This image of the Crab Nebula combines data from five different telescopes. (NASA, ESA, G. Dubner (IAFE, CONICET-University of Buenos Aires) et al.; A. Loll et al.; T. Temim et al.; F. Seward et al.; VLA/NRAO/AUI/NSF; Chandra/CXC; Spitzer/JPL-Caltech; XMM-Newton/ESA; and Hubble/STScI)

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NASA’s NuSTAR Telescope shows Gas, Dust from Merging Galaxies falling into Black Hole

 

Written by Elizabeth Landau
NASA’s Jet Propulsion Laboratory

NASA - National Aeronautics and Space AdministrationPasadena, CA – Black holes get a bad rap in popular culture for swallowing everything in their environments. In reality, stars, gas and dust can orbit black holes for long periods of time, until a major disruption pushes the material in.

A merger of two galaxies is one such disruption. As the galaxies combine and their central black holes approach each other, gas and dust in the vicinity are pushed onto their respective black holes. An enormous amount of high-energy radiation is released as material spirals rapidly toward the hungry black hole, which becomes what astronomers call an active galactic nucleus (AGN).

This illustration compares growing supermassive black holes in two different kinds of galaxies. A growing supermassive black hole in a normal galaxy would have a donut-shaped structure of gas and dust around it (left). In a merging galaxy, a sphere of material obscures the black hole (right). (National Astronomical Observatory of Japan)

This illustration compares growing supermassive black holes in two different kinds of galaxies. A growing supermassive black hole in a normal galaxy would have a donut-shaped structure of gas and dust around it (left). In a merging galaxy, a sphere of material obscures the black hole (right). (National Astronomical Observatory of Japan)

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NASA’s Atmospheric Infrared Sounder (AIRS) 3D maps of the atmosphere improve weather forecasts worldwide

 

Written by Carol Rasmussen
NASA’s Earth Science News Team

NASA - National Aeronautics and Space AdministrationWashington, D.C. – Accurate weather forecasts save lives. NASA’s Atmospheric Infrared Sounder (AIRS) instrument, launched on this date 15 years ago on NASA’s Aqua satellite, significantly increased weather forecasting accuracy within a couple of years by providing extraordinary three-dimensional maps of clouds, air temperature and water vapor throughout the atmosphere’s weather-making layer.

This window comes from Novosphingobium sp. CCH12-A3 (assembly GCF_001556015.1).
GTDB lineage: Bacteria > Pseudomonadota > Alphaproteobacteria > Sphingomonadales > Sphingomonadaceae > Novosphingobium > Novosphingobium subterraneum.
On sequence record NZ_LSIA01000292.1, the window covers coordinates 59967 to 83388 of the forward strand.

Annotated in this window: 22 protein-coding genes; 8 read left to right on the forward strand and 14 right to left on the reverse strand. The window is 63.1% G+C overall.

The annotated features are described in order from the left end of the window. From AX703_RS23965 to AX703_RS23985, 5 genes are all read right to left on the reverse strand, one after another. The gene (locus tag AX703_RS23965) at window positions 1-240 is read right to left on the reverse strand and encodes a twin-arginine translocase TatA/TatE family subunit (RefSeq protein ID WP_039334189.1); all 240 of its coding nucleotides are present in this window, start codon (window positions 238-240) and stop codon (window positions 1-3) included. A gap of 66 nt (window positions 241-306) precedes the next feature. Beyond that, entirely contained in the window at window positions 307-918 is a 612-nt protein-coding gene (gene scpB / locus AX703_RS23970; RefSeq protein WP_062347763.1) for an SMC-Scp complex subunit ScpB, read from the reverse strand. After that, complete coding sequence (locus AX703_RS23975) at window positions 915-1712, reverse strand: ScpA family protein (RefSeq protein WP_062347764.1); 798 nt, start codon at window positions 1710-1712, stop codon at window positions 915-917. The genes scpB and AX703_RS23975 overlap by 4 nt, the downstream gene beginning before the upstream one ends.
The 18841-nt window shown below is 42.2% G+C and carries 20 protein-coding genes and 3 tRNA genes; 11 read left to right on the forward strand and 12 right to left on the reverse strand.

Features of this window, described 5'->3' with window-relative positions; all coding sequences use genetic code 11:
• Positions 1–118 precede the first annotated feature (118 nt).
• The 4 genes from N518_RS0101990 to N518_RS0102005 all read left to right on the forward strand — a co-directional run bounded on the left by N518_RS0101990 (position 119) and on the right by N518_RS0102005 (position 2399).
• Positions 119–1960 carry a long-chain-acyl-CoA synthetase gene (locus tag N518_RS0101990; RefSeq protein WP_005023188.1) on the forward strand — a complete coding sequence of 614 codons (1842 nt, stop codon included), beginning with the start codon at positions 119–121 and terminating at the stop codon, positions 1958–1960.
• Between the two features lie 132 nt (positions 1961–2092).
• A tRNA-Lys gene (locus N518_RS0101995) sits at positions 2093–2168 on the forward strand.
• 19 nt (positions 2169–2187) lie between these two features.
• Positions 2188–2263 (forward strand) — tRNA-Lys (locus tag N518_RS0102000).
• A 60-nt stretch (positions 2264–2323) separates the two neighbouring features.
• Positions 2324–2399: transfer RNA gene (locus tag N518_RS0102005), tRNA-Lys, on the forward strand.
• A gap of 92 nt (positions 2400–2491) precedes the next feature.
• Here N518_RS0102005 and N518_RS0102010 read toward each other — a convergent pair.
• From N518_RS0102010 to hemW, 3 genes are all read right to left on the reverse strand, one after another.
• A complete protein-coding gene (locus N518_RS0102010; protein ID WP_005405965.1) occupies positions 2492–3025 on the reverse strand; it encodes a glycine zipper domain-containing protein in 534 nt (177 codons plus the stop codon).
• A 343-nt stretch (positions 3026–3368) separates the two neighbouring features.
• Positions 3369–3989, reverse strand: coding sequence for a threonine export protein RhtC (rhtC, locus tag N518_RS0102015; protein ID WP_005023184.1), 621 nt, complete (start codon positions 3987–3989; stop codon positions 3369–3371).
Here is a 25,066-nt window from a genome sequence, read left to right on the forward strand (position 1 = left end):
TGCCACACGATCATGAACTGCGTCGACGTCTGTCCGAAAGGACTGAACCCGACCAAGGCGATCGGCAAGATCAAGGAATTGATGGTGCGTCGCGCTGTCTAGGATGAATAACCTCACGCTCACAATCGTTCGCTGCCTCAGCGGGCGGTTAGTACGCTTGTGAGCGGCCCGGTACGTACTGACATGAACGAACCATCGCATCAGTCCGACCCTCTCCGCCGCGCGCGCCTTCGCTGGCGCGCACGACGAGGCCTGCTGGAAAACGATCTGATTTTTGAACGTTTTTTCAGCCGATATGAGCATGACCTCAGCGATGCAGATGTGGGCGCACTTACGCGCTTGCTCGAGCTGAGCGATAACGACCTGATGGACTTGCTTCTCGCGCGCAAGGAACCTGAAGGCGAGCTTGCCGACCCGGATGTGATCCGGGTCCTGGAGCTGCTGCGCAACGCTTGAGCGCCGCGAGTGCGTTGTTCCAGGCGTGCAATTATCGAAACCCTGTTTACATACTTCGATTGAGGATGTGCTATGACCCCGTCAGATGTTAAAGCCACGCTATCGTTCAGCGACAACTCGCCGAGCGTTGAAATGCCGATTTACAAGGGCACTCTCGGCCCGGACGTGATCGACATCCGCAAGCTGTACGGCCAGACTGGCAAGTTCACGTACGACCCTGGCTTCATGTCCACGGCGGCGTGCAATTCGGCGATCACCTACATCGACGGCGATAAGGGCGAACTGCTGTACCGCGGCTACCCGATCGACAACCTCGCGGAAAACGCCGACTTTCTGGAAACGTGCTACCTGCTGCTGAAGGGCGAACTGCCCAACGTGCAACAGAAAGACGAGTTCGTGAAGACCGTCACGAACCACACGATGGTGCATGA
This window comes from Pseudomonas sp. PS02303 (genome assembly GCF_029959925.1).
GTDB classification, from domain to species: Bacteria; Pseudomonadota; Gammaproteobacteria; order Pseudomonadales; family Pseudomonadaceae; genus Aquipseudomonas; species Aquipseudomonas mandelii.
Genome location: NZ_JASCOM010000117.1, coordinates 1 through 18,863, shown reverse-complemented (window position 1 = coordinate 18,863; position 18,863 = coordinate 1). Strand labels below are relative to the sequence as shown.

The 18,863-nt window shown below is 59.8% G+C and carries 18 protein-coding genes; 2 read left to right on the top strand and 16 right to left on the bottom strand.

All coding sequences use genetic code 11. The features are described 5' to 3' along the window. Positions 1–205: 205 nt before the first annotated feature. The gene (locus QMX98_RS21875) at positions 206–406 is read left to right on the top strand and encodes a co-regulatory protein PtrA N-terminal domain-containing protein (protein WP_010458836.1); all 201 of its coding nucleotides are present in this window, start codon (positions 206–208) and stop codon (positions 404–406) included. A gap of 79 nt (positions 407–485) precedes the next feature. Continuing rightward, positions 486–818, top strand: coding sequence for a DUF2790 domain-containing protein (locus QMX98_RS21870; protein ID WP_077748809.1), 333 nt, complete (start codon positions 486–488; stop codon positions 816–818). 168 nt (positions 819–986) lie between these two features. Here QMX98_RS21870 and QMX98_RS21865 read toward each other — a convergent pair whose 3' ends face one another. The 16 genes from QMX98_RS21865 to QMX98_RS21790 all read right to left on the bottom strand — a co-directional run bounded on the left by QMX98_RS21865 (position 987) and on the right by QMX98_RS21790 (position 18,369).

Fifteen years later, AIRS continues to be a valuable asset for forecasters worldwide, sending 7 billion observations streaming into forecasting centers every day.

Besides contributing to better forecasts, AIRS maps greenhouse gases, tracks volcanic emissions and smoke from wildfires, measures noxious compounds like ammonia, and indicates regions that may be heading for a drought. Have you been wondering how the ozone hole over Antarctica is healing? AIRS observes that too.

A visualization of AIRS measurements of water vapor in a storm near Southern California. AIRS' 3D maps of the atmosphere improve weather forecasts worldwide. (NASA)

A visualization of AIRS measurements of water vapor in a storm near Southern California. AIRS’ 3D maps of the atmosphere improve weather forecasts worldwide. (NASA)

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NASA studies changes in Cloud Heights

 

Written by Carol Rasmussen
NASA’s Earth Science News Team

NASA - National Aeronautics and Space AdministrationWashington, D.C. – A new analysis of 15 years of NASA satellite cloud measurements finds that clouds worldwide show no definitive trend during this period toward decreasing or increasing in height. The new study updates an earlier analysis of the first 10 years of the same data that suggested cloud heights might be getting lower.

Clouds are both Earth’s cooling sunshade and its insulating blanket. Currently their cooling effect prevails globally. But as Earth warms, the characteristics of clouds over different global regions — their thickness, brightness and height — are expected to change in ways that scientists don’t fully understand.

Climate change may eventually change global cloud heights, but scientists need a longer data set to know whether that's happening already. (NASA)

Climate change may eventually change global cloud heights, but scientists need a longer data set to know whether that’s happening already. (NASA)